Erdogan says will clear 'terrorists' from Syria border if Sochi deal fails

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Turkish President Recep Tayyip Erdogan says he will "clear terrorists" from the border between Turkey and northern Syria if Syrian Kurdish militia don't withdraw by Tuesday

Turkish President Recep Tayyip Erdogan says he will "clear terrorists" from the border between Turkey and northern Syria if Syrian Kurdish militia don't withdraw by Tuesday (AFP Photo/Sergei CHIRIKOV)

Ankara (AFP) - President Recep Tayyip Erdogan said on Saturday that Turkey would "clear terrorists" on its border in northern Syria if Syrian Kurdish militia did not withdraw by the end of a deadline agreed with Russia.

"If the terrorists are not cleared at the end of the 150 hours, we will take control and clean it ourselves," Erdogan said during a speech in Istanbul, referring to the YPG militia which Turkey views as a "terrorist" offshoot of Kurdish PKK insurgents.

Erdogan and Russian President Vladimir Putin agreed a deal in the Black Sea resort of Sochi on Tuesday in which Moscow will "facilitate the removal" of the fighters and their weapons from within 30 kilometres (18 miles) of the border.

The deadline ends at 6:00 pm local time (1500 GMT) on Tuesday October 29.

Despite his threat, Erdogan said Turkey had "to a large extent" reached its goal in terms of setting up a "safe zone" to protect against attacks from the so-called Islamic State (IS) extremist group and the Kurdish YPG militia.

Turkey has repeatedly criticised US support to the YPG, who spearheaded the fight against IS under the Syrian Democratic Forces (SDF) banner.

For Ankara, the YPG is as dangerous as the Kurdistan Workers' Party (PKK), blacklisted as a terror group by Turkey and its Western allies.

Erdogan also urged the international community to support establishing a "safe zone" for some of the 3.6 million Syrian refugees in Turkey.

"If there is no support for the projects we are developing for between one and two million in the first stage for their return, we will have no option but to open our doors, and let them go to Europe," he warned.

After similar threats were accused of being blackmail, Erdogan insisted he was "not blackmailing anyone" but "putting forward a solution".

Earlier this month, Turkey and the US reached an agreement on the YPG's withdrawal from a 120-kilometre zone between Tal Abyad and Ras al-Ain following Ankara's operation supporting Syrian proxies against the Kurdish fighters, which began on October 9.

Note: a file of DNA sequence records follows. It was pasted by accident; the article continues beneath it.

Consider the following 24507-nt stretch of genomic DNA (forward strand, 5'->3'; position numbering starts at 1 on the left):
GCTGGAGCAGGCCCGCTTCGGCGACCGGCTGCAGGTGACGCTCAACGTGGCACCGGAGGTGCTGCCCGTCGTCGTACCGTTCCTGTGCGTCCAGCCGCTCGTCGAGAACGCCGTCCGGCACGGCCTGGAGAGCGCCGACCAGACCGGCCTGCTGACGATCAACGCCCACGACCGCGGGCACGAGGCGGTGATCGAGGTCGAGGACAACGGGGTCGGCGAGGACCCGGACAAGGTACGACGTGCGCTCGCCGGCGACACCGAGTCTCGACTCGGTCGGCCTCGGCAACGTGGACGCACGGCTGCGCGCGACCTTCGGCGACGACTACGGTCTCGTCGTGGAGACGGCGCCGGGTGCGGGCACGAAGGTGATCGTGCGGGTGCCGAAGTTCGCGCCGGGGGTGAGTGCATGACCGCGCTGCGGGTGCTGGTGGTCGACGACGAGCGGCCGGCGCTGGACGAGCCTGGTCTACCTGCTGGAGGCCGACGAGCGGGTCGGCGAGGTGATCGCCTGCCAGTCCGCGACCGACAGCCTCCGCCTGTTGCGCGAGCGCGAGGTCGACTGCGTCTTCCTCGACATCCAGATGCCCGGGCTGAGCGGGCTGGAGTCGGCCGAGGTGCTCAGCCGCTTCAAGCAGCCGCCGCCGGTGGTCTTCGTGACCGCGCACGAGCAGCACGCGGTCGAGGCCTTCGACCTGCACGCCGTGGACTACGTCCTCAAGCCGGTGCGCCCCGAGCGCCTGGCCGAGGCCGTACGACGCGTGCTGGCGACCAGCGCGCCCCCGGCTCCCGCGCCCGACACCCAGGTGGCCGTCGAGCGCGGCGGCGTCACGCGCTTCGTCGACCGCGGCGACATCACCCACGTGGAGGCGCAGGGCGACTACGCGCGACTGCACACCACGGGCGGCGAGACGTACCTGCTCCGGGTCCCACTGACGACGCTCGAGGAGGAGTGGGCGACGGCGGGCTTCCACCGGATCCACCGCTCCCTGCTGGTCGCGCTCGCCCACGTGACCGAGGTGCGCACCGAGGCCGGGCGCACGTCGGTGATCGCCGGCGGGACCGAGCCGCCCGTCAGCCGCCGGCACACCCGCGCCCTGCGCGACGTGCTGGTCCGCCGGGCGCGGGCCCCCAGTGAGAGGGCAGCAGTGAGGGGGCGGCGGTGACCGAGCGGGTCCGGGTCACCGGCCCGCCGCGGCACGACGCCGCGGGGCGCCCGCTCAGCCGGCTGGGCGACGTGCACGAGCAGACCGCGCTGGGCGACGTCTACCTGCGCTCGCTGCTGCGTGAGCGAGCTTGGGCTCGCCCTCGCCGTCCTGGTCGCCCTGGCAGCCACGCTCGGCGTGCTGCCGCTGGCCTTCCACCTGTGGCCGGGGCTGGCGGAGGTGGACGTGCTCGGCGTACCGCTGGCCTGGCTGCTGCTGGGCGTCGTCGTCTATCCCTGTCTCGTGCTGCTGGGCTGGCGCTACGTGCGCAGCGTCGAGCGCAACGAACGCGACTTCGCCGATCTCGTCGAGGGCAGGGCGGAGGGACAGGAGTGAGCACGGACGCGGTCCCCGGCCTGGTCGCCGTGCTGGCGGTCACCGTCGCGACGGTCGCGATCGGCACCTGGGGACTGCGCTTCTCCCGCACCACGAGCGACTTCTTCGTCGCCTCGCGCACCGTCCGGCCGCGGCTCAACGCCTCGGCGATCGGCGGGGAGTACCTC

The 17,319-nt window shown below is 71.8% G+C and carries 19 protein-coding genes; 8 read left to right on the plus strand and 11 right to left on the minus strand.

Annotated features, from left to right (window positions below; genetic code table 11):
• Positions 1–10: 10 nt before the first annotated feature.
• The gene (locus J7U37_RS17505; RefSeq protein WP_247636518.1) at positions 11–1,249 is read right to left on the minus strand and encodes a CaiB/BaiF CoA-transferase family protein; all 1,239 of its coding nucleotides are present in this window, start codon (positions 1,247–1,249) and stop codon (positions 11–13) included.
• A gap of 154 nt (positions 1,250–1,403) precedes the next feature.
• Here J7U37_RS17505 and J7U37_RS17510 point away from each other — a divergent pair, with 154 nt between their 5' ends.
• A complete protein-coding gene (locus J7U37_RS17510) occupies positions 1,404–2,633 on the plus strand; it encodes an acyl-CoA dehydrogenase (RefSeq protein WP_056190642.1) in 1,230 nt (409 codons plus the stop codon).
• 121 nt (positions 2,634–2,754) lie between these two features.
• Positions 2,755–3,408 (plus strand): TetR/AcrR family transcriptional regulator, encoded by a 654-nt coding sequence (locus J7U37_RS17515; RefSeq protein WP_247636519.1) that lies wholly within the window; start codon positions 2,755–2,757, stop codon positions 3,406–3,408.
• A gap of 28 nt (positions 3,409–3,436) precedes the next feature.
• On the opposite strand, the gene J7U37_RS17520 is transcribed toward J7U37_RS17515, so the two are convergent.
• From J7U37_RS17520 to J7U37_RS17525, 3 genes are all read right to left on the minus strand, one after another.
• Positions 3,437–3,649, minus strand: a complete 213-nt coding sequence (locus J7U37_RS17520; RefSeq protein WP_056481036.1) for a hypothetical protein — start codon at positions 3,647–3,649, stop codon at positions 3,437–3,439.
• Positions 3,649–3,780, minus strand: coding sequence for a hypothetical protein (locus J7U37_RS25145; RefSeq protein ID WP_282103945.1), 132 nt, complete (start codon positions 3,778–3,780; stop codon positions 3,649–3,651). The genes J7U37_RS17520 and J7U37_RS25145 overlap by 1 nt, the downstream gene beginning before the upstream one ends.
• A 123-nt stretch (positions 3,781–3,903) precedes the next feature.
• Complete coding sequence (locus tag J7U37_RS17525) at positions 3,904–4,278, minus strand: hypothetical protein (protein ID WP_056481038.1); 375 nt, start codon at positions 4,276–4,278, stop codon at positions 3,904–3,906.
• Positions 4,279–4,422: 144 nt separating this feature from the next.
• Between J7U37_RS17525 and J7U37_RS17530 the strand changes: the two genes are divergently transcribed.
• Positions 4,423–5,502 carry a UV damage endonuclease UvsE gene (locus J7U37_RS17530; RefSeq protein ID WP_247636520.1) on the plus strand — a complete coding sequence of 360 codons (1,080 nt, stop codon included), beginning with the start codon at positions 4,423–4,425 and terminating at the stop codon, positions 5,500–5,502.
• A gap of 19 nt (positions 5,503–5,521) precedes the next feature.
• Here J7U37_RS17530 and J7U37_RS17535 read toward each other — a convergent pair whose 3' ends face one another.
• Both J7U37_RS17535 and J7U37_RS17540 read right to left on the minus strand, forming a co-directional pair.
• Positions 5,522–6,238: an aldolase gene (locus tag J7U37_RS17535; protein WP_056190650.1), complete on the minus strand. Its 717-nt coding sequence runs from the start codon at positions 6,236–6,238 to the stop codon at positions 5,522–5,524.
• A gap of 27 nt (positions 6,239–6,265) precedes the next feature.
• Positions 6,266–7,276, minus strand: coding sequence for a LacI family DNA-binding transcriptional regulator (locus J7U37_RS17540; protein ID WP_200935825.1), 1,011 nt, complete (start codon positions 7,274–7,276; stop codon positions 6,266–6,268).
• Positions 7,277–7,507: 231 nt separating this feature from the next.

The US said this had been completed within five days and in return, Ankara agreed to halt its offensive.

But Erdogan Saturday said the US was unable to "clean the area" of the YPG.

"They sent us a written statement saying they had cleared the area after 120 hours, but unfortunately, they could not clean the area," Erdogan said.

The Turkish defence ministry earlier Saturday said there had been "harassment and attacks with mortars and sniper shootings" by the YPG in the 120-kilometre area during reconnaissance-surveillance and clearing activities.

- 'Unrealistic' German plan -

Turkish Foreign Minister Mevlut Cavusoglu earlier Saturday said a German suggestion for an international force to establish a "safe zone" in northern Syria was not realistic.

Speaking at a press conference in Ankara alongside his German counterpart Heiko Maas, Cavusoglu said: "At this point, we don't find it really realistic."

Earlier this week, German Defence Minister Annegret Kramp-Karrenbauer suggested a "security zone" could allow international forces, including European troops, to resume the fight against IS as well as to "stabilise the region".

Maas also appeared to pour cold water on Kramp-Karrenbauer's idea, saying that he and Cavusoglu "had no time for issues of a theoretical nature because the people in Syria don't have time for theoretical debates".

"We are told by everyone that this is not a realistic proposal," Maas added.

Maas represents Merkel's junior, centre-left coalition partners the SPD, while Kramp-Karrenbauer is leader of the chancellor's conservative CDU party.

The German government has been sharply divided over Kramp-Karrenbauer's plan.

The commander of Kurdish forces in Syria has welcomed the plan, as has the US, but so far it has gained little further traction and few details are available.